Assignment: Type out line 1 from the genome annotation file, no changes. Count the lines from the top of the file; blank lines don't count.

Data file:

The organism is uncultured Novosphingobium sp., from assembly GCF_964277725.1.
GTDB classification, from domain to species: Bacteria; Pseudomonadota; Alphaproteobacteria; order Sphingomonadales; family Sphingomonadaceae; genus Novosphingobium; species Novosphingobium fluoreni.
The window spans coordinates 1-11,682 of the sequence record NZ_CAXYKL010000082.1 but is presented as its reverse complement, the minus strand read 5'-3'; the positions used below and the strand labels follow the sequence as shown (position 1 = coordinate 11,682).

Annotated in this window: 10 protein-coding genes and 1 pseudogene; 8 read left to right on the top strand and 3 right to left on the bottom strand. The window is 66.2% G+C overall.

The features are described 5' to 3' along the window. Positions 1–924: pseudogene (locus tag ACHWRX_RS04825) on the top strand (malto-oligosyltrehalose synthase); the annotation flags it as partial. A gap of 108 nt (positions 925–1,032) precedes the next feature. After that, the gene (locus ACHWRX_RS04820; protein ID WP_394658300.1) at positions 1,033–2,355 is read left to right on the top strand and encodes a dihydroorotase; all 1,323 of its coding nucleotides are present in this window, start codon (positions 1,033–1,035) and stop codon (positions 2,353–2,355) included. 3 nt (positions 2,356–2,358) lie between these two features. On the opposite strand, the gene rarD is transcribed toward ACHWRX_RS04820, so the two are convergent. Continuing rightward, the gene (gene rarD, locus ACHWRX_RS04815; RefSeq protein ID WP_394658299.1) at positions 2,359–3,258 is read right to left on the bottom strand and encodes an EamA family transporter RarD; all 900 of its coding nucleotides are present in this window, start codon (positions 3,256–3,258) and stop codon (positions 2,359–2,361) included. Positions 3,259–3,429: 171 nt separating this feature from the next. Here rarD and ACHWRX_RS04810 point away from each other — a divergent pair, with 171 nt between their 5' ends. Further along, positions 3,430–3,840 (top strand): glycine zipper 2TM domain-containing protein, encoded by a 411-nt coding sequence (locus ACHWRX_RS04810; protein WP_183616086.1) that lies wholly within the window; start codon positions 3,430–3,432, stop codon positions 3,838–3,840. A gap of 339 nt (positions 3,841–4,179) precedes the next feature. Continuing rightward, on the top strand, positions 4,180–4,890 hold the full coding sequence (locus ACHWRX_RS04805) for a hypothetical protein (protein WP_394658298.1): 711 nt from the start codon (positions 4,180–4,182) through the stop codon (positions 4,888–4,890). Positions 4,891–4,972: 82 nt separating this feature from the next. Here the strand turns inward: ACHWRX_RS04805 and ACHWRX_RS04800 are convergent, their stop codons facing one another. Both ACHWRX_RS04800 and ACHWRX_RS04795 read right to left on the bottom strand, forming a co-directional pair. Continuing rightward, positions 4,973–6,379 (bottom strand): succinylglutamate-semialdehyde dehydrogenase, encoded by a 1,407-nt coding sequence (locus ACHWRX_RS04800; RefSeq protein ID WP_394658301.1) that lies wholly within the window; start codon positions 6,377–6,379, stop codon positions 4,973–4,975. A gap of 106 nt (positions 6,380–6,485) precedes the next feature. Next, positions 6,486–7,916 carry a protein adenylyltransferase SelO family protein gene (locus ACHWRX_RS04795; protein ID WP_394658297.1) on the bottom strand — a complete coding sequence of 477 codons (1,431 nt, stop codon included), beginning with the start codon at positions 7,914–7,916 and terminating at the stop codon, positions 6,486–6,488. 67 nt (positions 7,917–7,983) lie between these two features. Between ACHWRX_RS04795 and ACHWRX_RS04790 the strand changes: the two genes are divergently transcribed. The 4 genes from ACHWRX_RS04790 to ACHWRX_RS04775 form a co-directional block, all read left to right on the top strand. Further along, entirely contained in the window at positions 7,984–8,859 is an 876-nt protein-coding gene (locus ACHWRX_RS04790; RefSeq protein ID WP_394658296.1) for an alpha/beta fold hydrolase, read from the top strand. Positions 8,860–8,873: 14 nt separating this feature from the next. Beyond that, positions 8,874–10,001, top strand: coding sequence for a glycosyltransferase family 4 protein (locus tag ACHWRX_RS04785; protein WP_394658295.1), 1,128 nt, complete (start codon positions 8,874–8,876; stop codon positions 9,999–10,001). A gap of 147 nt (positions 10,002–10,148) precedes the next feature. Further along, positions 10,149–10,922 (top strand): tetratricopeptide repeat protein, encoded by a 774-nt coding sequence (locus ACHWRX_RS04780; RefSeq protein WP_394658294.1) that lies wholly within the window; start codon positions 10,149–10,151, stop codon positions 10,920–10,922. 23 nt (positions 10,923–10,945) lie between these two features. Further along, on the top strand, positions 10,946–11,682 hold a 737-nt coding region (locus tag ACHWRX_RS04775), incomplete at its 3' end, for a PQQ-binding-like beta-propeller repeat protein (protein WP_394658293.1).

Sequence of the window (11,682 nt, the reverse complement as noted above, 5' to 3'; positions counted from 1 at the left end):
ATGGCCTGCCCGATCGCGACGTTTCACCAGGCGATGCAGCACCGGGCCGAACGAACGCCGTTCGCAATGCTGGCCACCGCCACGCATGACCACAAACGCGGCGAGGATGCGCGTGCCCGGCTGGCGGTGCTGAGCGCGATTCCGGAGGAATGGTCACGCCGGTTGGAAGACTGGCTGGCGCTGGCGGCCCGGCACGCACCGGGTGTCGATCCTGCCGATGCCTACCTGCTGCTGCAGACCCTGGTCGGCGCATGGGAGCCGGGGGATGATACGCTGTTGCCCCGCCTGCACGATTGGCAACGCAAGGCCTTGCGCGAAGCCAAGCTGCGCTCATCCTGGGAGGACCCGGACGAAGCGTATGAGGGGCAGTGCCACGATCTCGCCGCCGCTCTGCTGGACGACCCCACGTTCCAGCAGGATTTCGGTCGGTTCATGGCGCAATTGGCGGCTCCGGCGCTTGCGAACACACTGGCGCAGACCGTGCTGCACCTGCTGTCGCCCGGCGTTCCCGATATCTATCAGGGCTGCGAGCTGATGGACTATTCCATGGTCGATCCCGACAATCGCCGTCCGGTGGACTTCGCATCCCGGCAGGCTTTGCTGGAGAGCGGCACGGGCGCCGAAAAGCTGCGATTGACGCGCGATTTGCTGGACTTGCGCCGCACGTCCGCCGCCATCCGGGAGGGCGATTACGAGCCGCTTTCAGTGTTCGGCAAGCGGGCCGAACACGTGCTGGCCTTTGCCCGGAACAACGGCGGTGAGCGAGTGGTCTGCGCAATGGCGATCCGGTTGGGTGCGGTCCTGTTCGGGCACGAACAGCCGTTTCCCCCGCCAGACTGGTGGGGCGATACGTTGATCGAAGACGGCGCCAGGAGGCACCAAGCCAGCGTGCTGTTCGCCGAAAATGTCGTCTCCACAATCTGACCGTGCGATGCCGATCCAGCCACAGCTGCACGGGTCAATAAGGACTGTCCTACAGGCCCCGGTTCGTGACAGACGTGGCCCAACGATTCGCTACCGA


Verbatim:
The organism is uncultured Novosphingobium sp., from assembly GCF_964277725.1.